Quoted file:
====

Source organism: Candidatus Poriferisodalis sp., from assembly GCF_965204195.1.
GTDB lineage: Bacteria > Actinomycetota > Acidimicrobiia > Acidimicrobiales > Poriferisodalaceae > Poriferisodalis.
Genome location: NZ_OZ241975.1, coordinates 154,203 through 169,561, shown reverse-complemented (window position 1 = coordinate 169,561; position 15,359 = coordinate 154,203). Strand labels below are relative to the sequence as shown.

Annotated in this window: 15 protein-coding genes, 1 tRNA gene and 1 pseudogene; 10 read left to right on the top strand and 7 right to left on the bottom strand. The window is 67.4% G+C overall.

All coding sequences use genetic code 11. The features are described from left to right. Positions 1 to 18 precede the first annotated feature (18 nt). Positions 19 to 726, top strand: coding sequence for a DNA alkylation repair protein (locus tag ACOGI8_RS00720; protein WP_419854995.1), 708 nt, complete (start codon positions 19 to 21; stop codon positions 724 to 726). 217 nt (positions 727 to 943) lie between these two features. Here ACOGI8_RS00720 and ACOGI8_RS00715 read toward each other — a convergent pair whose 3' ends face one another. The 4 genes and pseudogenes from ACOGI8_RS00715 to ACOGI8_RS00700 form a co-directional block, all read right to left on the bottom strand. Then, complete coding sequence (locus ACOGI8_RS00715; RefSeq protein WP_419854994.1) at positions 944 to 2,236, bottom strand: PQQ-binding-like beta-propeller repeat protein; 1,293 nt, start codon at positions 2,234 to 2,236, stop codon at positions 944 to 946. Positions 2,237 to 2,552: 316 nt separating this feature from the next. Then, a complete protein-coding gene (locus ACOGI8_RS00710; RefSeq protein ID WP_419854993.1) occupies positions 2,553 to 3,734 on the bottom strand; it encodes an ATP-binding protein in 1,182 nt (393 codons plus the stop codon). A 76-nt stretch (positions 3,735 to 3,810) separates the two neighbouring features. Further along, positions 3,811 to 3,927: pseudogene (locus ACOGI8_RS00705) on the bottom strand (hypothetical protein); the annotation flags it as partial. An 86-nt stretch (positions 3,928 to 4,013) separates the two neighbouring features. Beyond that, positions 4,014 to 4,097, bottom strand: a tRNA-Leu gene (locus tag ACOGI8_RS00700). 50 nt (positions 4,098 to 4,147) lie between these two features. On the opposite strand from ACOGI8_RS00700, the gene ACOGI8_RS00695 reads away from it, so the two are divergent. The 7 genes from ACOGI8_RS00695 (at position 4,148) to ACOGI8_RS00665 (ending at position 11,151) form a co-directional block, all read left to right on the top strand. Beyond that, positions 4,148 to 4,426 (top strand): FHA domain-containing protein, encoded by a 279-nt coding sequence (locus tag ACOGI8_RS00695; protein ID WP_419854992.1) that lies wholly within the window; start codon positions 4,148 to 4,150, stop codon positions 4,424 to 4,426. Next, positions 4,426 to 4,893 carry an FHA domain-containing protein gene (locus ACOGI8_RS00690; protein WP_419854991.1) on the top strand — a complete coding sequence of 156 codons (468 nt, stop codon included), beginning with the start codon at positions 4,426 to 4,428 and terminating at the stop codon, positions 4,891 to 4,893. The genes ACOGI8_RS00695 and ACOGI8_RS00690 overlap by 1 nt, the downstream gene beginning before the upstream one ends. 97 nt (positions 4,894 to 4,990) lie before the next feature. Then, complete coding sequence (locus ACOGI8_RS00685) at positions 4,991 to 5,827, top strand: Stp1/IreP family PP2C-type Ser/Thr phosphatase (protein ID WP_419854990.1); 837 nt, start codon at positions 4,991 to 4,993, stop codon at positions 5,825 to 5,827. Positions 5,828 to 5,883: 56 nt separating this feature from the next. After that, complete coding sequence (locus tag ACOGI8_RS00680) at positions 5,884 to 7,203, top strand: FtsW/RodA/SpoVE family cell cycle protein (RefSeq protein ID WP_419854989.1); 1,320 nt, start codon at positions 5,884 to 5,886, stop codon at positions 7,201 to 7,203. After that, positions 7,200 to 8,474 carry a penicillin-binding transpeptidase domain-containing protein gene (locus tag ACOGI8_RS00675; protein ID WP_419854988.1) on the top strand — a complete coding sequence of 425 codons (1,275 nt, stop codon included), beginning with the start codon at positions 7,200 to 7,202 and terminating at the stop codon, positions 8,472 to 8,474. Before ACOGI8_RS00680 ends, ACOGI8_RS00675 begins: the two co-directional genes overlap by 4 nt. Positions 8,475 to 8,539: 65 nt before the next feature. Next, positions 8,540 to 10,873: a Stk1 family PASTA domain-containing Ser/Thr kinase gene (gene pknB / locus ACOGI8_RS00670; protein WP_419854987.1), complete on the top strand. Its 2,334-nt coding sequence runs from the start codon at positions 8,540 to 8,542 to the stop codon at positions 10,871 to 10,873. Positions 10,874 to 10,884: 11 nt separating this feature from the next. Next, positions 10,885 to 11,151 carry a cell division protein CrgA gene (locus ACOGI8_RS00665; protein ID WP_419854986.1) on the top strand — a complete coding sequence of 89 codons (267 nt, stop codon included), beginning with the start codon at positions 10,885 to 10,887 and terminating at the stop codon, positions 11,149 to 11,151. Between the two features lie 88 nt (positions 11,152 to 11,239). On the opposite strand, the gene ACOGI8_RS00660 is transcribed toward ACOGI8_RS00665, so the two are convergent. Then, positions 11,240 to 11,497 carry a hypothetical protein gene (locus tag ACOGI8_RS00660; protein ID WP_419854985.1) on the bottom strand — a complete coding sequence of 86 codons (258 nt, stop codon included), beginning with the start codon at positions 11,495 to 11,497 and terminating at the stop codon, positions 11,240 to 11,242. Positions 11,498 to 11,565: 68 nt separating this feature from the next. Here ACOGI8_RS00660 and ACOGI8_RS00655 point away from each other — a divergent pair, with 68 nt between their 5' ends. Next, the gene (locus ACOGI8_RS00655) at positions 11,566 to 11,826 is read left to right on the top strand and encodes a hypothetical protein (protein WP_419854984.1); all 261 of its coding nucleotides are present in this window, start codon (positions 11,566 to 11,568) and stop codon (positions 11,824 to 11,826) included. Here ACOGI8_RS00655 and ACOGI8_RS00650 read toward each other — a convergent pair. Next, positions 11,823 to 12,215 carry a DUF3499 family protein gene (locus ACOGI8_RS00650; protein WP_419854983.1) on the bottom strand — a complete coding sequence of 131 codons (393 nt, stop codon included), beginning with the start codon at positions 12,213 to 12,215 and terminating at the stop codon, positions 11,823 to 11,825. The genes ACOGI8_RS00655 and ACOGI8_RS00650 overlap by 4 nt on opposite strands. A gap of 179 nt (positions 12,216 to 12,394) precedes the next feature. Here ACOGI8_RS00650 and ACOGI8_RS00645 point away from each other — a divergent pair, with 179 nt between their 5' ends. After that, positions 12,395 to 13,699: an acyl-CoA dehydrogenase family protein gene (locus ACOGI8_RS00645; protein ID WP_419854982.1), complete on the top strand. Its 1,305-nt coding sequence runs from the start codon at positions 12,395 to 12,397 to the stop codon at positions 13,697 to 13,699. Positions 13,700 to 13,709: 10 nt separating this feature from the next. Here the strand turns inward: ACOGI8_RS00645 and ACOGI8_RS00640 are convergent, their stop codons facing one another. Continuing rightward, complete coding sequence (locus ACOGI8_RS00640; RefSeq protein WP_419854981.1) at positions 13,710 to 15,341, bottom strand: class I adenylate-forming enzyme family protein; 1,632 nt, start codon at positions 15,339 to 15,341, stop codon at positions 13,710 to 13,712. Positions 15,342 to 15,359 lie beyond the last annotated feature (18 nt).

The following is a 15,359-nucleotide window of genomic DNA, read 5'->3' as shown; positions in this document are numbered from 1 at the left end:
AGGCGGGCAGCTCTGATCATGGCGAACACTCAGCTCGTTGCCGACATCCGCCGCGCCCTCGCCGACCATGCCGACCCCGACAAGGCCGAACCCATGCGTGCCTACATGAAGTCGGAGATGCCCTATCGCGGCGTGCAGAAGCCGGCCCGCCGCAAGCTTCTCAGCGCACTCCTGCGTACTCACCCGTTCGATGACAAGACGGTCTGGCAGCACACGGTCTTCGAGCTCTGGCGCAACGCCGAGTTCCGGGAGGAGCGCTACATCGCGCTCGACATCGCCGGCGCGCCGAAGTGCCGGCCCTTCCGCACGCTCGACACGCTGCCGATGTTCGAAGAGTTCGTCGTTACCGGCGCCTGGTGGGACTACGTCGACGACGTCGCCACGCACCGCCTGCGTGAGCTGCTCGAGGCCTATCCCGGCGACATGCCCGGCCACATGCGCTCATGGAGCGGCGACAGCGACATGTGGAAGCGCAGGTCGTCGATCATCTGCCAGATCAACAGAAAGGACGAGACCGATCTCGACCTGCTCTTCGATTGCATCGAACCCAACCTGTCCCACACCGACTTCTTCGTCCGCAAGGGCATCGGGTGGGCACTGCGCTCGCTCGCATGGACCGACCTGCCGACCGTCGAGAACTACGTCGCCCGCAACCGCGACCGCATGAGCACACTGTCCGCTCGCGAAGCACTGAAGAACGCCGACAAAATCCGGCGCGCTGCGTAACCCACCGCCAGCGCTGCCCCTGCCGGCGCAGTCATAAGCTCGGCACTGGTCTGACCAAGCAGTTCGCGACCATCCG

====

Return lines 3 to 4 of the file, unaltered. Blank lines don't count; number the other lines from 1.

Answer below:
Genome location: NZ_OZ241975.1, coordinates 154,203 through 169,561, shown reverse-complemented (window position 1 = coordinate 169,561; position 15,359 = coordinate 154,203). Strand labels below are relative to the sequence as shown.

Annotated in this window: 15 protein-coding genes, 1 tRNA gene and 1 pseudogene; 10 read left to right on the top strand and 7 right to left on the bottom strand. The window is 67.4% G+C overall.